I first read James Wood’s How Fiction Works nearly ten years ago, shortly after it was published. And it hasn’t aged well. It probably didn’t help that the first time I picked it up, I assumed it was a volume of criticism from the 1950s or 1960s
Reading it this time around for my MFA has been, well, eye-opening. For starters, I actually looked at the copyright: 2008.
Two thousand and eight.
Wood was only in his forties when he wrote it.
This raised some troubling questions. First, why does he sound like an academic writing from 1950? Also, why does he refuse to engage with the up-and-coming writers of his day?
E. M. Forster, who published Aspects of the Novel in 1927—an analysis of literary craft that Wood attempts to replace—addresses Virginia Woolf and James Joyce, writing also in the 1920s. Forster can hardly contain his excitement over the technical developments of modernism.
In contrast, Wood drops nary a word about Jhumpa Lahiri, Ha Jin, Susan Choi, or any number of writers who were opening the canon in the early 2000s, changing the stories we tell and the ways we tell them, while gaining significant accolades for their work. So many diverse writers were noticed in the first ten years of this century. Many of them went on to great success and acclaim in the next decade. Unlike Forster, can Wood not recognize genius in his contemporaries?
And most astonishingly: why does Wood refuse to engage with novels from writers of color, especially black writers?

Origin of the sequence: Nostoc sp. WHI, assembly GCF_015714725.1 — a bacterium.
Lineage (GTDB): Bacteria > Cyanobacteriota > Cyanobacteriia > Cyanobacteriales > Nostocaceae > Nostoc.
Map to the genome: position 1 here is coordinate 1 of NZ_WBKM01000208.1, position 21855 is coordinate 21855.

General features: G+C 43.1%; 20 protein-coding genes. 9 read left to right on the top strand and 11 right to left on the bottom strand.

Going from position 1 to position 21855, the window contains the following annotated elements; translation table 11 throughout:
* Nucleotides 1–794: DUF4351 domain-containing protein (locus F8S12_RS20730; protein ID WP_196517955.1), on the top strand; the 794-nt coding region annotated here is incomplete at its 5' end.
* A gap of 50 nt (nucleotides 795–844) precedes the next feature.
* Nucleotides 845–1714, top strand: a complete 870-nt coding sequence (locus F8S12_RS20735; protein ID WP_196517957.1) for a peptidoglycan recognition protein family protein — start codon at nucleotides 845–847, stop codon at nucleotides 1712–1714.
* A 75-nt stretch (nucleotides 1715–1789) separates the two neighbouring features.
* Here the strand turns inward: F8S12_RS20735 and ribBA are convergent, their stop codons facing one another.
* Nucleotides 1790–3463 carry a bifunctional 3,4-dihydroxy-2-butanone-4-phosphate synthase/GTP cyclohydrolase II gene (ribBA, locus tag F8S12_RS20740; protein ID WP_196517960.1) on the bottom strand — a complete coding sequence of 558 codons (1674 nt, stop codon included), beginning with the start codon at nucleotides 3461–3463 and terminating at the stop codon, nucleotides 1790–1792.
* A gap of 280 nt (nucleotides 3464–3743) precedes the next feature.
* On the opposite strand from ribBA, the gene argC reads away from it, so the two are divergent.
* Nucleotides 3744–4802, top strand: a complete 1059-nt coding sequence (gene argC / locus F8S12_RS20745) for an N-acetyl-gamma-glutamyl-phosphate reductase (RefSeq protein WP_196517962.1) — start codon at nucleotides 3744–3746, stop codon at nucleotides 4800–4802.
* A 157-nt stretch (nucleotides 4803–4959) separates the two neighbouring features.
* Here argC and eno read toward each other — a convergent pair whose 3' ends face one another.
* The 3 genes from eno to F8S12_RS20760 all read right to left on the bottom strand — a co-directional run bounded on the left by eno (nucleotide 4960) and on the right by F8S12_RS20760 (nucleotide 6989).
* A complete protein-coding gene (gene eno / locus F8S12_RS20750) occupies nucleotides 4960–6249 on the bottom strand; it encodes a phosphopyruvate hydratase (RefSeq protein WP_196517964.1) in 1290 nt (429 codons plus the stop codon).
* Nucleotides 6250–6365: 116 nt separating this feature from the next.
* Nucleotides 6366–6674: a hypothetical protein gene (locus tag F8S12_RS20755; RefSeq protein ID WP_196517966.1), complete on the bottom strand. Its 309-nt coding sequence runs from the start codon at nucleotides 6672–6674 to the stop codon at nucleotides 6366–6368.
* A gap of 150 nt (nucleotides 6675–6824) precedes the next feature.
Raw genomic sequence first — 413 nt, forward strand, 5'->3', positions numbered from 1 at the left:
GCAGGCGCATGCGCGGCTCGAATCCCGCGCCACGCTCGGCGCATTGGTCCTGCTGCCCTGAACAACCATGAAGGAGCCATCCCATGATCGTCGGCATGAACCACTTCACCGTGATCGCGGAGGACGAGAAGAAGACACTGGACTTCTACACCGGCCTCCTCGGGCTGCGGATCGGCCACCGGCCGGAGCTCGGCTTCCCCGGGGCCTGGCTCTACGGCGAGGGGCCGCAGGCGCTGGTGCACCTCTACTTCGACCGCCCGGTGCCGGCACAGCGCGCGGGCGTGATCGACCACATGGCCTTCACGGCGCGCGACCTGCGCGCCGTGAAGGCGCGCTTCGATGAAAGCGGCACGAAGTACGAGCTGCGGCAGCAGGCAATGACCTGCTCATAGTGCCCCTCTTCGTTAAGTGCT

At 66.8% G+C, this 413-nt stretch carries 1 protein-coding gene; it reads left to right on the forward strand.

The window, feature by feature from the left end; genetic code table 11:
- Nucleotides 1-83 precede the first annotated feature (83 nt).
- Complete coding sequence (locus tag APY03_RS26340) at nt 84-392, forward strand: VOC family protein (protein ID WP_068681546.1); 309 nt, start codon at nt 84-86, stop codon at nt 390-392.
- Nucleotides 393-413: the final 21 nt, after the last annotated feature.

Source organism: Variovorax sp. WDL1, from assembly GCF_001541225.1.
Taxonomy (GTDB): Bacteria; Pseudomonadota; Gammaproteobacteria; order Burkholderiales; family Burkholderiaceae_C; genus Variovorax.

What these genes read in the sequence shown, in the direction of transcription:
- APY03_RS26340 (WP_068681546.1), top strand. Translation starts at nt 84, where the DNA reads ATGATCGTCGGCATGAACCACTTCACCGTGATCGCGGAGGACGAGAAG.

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There is much to admire in Wood’s book. His criticism is informed by literary theory, and he includes references to the Russian Formalists, Foucault, and Freud. He challenges Forster’s taxonomy of characters as either “flat” or “round,” positing something more like a spectrum where on one end we have opacity and on the other, transparency. He is interested in consciousness—inevitably so, since he is writing long after the end of postmodernism—and the ways that the self betrays itself. He invents wonderful turns of phrase to express this and many other ideas, such as “the little riot of freedom in otherwise orderly souls” (p. 136).
True, he does make sweeping claims that are difficult to support. He asserts that Denis Diderot single-handedly gave us the “psychological flamboyance and acuity” of authors as wide-ranging as Fyodor Dostoevsky and Ralph Ellison. In a single bound, he also overleaps the usual crediting of Jane Austen and her 1815 novel Emma as the progenitor of free indirect discourse—a technique in which readers overhear a character’s thoughts without dialogue tags or mediation by the author. Instead, Wood quite inexplicably (considering the fact of chronology) passes the honor to Flaubert for his 1869 novel Sentimental Education, claiming that Flaubert is “really [the] founder” of free indirect discourse and writers should “thank Flaubert the way poets thank spring.”
I can usually forgive critics a bit of overreaching and sentimentality, but Wood doesn’t make it easy.
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Not least because of who he chooses to overlook in order to place laurels on the heads of white men. When discussing white women, he has a woefully short attention span. For men of color, it’s even shorter. They appear only as names in lists, with V. S. Naipaul as the lone exception. And the only woman of color featured is Zadie Smith, buried in a long list of novelists.
Wood focuses on dead, white male authors: the safest and most conservative version of the Western canon. At the top of his pyramid, he positions Shakespeare, the Bible, Flaubert, D.H. Lawrence, and Henry James. Moving a little further down his hierarchy, we have Joseph Conrad and Philip Roth and David Foster Wallace.